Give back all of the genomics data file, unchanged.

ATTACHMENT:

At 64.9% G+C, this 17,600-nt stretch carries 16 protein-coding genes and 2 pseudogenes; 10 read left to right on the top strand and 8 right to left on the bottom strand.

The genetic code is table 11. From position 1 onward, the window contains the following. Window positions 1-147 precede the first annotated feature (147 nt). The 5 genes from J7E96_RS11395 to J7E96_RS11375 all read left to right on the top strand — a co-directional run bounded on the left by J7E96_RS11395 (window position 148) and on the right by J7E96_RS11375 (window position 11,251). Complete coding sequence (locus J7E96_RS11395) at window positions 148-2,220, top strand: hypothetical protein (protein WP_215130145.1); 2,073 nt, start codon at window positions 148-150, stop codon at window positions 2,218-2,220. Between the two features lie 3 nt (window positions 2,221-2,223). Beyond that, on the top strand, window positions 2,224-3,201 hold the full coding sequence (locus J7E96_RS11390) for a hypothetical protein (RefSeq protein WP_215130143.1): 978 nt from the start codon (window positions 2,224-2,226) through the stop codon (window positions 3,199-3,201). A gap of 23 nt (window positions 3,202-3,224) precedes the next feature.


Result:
At 64.9% G+C, this 17,600-nt stretch carries 16 protein-coding genes and 2 pseudogenes; 10 read left to right on the top strand and 8 right to left on the bottom strand.

The genetic code is table 11. From position 1 onward, the window contains the following. Window positions 1-147 precede the first annotated feature (147 nt). The 5 genes from J7E96_RS11395 to J7E96_RS11375 all read left to right on the top strand — a co-directional run bounded on the left by J7E96_RS11395 (window position 148) and on the right by J7E96_RS11375 (window position 11,251). Complete coding sequence (locus J7E96_RS11395) at window positions 148-2,220, top strand: hypothetical protein (protein WP_215130145.1); 2,073 nt, start codon at window positions 148-150, stop codon at window positions 2,218-2,220. Between the two features lie 3 nt (window positions 2,221-2,223). Beyond that, on the top strand, window positions 2,224-3,201 hold the full coding sequence (locus J7E96_RS11390) for a hypothetical protein (RefSeq protein WP_215130143.1): 978 nt from the start codon (window positions 2,224-2,226) through the stop codon (window positions 3,199-3,201). A gap of 23 nt (window positions 3,202-3,224) precedes the next feature.